The NSPCC and Ulster Hockey have joined forces with numerous other sports organisations in the UK and Ireland to promote Parents in Sport Week.
We want everyone to rally behind our efforts to underline the positive, supporting role that parents play.
Ulster Hockey invites athletes, parents, coaches, as well as recreation, sport, and community organizations to participate in our third annual social media campaign to celebrate Parents in Sport Week.
For sport clubs and coaches the week is an opportunity to assess and improve their efforts to inform and involve parents. Creating an environment where kids, parents, coaches, clubs can all thrive is the goal.
Through Parents in Sport Week, Ulster Hockey want to emphasise how parents can positively influence their children in Hockey, whilst appreciating the effect this can have on themselves and the rest of the family!
“Parents, through their support, encouragement and understanding, play a pivotal role in supporting their child’s participation, success and fun when playing sport. It’s essential that sports clubs communicate regularly with parents so that both coach and parent work towards the same goals,” said Paul Stephenson, NSPCC CPSU.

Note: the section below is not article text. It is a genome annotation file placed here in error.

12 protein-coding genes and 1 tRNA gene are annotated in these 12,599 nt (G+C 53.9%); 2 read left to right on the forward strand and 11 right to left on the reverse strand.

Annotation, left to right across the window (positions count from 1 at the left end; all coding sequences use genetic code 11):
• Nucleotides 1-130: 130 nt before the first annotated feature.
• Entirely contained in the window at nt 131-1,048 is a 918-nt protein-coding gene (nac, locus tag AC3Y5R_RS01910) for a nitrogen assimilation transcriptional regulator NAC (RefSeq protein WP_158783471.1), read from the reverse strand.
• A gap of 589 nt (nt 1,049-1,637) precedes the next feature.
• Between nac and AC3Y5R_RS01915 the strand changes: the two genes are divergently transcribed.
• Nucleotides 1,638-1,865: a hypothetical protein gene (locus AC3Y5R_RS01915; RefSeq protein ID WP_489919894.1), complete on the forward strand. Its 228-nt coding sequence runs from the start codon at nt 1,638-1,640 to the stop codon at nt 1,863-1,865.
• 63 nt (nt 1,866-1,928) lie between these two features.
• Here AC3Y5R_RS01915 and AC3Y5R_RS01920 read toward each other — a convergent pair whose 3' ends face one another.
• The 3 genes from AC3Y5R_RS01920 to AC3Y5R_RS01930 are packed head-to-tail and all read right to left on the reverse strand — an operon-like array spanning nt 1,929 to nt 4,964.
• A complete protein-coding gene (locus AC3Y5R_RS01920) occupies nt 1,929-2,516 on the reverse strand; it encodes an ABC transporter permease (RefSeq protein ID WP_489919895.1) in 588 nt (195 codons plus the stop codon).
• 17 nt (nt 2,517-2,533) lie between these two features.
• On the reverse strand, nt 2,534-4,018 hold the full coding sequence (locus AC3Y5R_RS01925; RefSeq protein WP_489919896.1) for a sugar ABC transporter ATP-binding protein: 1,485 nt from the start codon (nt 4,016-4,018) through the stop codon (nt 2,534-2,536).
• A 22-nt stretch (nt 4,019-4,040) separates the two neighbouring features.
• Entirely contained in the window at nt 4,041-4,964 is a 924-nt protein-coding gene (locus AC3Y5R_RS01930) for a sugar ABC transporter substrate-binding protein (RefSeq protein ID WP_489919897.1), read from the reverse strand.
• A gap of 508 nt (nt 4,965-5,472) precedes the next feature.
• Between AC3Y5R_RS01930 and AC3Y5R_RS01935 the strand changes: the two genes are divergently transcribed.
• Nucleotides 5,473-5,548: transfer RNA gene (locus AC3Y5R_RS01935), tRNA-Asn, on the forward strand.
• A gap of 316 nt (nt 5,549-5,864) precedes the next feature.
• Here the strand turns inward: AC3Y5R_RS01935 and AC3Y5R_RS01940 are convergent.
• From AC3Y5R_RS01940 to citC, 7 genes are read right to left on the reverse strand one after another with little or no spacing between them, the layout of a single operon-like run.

Not only are we fully behind this initiative to raise awareness of the positive role a parent has in helping a child reach their full potential, we want to raise the awareness of the importance of a positive relationship between coaches and parents, as this has been noted as one of the most important areas in a child’s Hockey environment.
How can you get involved?
The NSPCC has produced resources for clubs to use with parents and their own coaches, including codes of conduct and videos for parents and coaches. These are available here.
Parents in Sport Week aims to:
•Ensure parents recognise their role in keeping children safe in sport.
•Help parents understand how to positively influence their child’s enjoyment and wellbeing in sport.
•Encourage clubs to engage and involve parents in their child’s sport.
‘It’s our game, not yours’
This video shows several children involved in different sports describing how the behaviour of parents and spectators deteriorates when they wear their ‘magic sports kit’ – that is, when they compete.
The young people talk about a range of bad adult behaviours and how these negatively affect them. They then describe and promote positive behaviour.